Knowledge is power. The act of identifying our patterns and triggers, then maybe the whys of those feelings, help us to look for ways to minimize our stress. Minimizing our stress comes in many forms but the root of each lives within our locus of control. Going back to the traffic jam example, I start with the knowledge that traffic tends to make me feel overwhelmed and powerless. Then I begin with solving the lowest and simplest form of the physical problem here. Can I remove myself from this stimulus, the traffic? Can I be flexible with my schedule to minimize the times I am in traffic jams? That can lead me to tweak my schedule, the route I take, public transportation, etc. If I cannot remove myself from this traffic, can I come at this problem another way? If I am stuck with the traffic, how can I make it better? If I am struck in the car for commutes, what can I do to make that trip more enjoyable? I then can look at how I am seeing this “stuck” time in the car and take my feelings of powerlessness and create some choices for myself. Can I make my trip better with audio books, music, pod casts, ride sharing with others, learn a language, daydreaming etc.? I can choose to see this traffic jam as a time for me time, quiet time, learning time. I cannot control what happens outside of my car but my choices in my behavior and how I use my time I can control. Long-term I can find a different and more permanent solution perhaps if this is a huge part of the anxiety and stress in my life.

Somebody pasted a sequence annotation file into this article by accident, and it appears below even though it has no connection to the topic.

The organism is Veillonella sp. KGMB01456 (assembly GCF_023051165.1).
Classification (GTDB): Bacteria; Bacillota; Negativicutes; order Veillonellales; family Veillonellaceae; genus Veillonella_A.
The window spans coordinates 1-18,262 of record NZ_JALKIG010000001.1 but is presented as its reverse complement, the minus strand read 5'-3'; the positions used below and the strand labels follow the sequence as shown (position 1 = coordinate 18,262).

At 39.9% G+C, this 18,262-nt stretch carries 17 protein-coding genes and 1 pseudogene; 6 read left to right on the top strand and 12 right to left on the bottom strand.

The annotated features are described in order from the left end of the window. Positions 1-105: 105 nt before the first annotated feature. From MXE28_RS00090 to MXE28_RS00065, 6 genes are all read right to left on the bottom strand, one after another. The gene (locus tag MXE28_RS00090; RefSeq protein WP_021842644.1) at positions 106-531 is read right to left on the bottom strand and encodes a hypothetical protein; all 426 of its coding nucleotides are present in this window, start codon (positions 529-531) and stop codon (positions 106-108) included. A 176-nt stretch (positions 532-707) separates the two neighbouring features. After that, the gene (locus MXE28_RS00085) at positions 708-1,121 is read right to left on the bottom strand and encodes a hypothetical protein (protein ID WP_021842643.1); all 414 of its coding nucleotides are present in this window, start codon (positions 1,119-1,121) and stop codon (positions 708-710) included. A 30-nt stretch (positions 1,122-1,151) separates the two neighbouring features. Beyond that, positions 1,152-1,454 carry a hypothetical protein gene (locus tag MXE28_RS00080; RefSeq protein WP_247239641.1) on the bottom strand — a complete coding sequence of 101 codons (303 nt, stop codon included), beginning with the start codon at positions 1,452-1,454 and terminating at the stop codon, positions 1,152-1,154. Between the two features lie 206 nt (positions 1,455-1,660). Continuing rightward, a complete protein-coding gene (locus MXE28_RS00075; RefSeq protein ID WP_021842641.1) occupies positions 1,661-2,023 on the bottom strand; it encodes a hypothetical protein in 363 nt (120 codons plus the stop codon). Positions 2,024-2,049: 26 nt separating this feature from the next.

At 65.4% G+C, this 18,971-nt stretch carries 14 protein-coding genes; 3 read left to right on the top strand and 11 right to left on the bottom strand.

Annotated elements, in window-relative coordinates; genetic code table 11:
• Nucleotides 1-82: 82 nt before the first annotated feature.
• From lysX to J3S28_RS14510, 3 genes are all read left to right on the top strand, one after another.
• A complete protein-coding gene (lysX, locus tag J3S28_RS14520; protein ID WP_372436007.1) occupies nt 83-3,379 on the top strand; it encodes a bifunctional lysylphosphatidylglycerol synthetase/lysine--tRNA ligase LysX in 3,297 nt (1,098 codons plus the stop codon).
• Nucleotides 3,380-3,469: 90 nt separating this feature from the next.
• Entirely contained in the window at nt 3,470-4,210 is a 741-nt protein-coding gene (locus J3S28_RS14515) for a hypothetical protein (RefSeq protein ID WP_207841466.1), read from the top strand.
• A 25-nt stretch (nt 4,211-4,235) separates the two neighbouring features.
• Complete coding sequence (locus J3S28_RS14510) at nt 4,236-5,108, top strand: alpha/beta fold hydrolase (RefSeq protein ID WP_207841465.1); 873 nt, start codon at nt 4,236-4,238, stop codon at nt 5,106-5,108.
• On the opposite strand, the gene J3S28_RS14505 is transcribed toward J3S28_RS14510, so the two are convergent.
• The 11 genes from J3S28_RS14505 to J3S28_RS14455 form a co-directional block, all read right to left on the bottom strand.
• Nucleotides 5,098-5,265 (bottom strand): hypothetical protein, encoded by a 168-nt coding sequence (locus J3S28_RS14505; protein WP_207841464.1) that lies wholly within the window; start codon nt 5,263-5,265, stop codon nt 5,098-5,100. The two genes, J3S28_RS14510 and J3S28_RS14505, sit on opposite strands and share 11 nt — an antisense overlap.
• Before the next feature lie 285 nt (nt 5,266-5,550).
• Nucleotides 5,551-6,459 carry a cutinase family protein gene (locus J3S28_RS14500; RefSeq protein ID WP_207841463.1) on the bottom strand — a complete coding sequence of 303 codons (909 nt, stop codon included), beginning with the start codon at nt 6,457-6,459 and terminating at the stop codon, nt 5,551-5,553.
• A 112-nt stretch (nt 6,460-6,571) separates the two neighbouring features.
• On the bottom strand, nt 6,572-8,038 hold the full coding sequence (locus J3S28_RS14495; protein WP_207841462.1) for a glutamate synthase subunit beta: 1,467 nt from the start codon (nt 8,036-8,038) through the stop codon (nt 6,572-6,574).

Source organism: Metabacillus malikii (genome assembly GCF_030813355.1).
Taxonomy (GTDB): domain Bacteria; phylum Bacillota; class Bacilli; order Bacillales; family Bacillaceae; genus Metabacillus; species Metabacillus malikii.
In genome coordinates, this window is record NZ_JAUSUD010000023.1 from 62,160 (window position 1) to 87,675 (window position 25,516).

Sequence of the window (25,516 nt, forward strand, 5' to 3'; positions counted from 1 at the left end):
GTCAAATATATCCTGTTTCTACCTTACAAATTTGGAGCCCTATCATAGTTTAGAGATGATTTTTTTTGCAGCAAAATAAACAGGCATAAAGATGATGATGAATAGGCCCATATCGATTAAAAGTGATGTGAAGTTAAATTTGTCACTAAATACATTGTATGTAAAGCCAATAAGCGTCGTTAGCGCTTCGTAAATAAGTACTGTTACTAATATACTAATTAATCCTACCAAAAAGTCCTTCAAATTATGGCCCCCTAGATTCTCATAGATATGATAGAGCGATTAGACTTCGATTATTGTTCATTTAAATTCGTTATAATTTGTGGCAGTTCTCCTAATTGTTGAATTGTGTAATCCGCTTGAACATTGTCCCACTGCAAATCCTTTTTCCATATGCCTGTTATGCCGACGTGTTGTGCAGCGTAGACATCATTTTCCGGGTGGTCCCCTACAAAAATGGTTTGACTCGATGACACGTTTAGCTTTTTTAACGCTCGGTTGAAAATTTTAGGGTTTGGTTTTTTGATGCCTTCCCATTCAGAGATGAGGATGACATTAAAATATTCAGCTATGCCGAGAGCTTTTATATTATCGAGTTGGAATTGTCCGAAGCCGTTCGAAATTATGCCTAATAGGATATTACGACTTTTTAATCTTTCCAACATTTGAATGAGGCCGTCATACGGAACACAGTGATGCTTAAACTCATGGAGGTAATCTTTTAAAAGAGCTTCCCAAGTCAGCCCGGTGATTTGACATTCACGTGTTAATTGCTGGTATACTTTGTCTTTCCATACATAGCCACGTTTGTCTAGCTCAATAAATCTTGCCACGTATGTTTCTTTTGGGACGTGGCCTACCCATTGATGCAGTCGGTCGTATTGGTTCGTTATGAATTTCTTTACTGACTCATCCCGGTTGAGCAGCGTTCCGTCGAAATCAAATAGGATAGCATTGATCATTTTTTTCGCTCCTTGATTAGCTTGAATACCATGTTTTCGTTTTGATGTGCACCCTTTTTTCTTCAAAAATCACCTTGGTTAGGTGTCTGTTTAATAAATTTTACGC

I step-by-step problem-solve by thinking critically about the physical, emotional, and psychological aspects of my stress triggers, and I can also bring in friends who do this well and chat over wine, coffee or tequila. I can also pull apart the mental aspects of what stresses me. For example what expectations I had for this event, person, job, that were not met. Stress from expectations we had for something or someone is a huge stressor. Having expectations can be the building blocks for stress if we are not careful. Being flexible with what we expect helps as does communicating our expectations. Knowing our expectations are just our thoughts about what we would like to happen or what we see happening doesn’t make it so. It just makes us frustrated nobody is following what we scripted in our head. Crazy is as crazy does, especially if we have not shared that script. When those expectations are communicated and create real-life feedback and data, they are built on reality. Sometimes we need to invite in friends, counselors or life coaches to problem-solve some of these triggers and their roots. Asking for help is one sign of wisdom, so feel free to get your wisdom on.